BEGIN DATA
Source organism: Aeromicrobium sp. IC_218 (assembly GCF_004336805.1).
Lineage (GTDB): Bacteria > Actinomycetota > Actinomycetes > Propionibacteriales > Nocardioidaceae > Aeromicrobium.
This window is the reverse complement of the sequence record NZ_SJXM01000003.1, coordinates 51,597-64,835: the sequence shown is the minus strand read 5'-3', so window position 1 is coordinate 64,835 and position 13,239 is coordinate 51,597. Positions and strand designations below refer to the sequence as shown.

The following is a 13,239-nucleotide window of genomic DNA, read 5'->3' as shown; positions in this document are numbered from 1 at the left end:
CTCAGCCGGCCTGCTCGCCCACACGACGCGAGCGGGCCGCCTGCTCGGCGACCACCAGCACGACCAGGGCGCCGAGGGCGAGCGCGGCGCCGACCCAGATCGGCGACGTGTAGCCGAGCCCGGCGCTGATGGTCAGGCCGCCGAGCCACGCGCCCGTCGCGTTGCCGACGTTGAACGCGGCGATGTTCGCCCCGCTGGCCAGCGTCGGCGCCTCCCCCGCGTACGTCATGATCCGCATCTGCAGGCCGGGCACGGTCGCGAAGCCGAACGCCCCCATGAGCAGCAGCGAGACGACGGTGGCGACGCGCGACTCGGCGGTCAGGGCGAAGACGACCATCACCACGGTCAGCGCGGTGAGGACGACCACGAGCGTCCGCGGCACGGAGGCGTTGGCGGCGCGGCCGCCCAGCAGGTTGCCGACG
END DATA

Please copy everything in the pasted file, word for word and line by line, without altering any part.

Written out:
Source organism: Aeromicrobium sp. IC_218 (assembly GCF_004336805.1).
Lineage (GTDB): Bacteria > Actinomycetota > Actinomycetes > Propionibacteriales > Nocardioidaceae > Aeromicrobium.
This window is the reverse complement of the sequence record NZ_SJXM01000003.1, coordinates 51,597-64,835: the sequence shown is the minus strand read 5'-3', so window position 1 is coordinate 64,835 and position 13,239 is coordinate 51,597. Positions and strand designations below refer to the sequence as shown.

The following is a 13,239-nucleotide window of genomic DNA, read 5'->3' as shown; positions in this document are numbered from 1 at the left end:
CTCAGCCGGCCTGCTCGCCCACACGACGCGAGCGGGCCGCCTGCTCGGCGACCACCAGCACGACCAGGGCGCCGAGGGCGAGCGCGGCGCCGACCCAGATCGGCGACGTGTAGCCGAGCCCGGCGCTGATGGTCAGGCCGCCGAGCCACGCGCCCGTCGCGTTGCCGACGTTGAACGCGGCGATGTTCGCCCCGCTGGCCAGCGTCGGCGCCTCCCCCGCGTACGTCATGATCCGCATCTGCAGGCCGGGCACGGTCGCGAAGCCGAACGCCCCCATGAGCAGCAGCGAGACGACGGTGGCGACGCGCGACTCGGCGGTCAGGGCGAAGACGACCATCACCACGGTCAGCGCGGTGAGGACGACCACGAGCGTCCGCGGCACGGAGGCGTTGGCGGCGCGGCCGCCCAGCAGGTTGCCGACG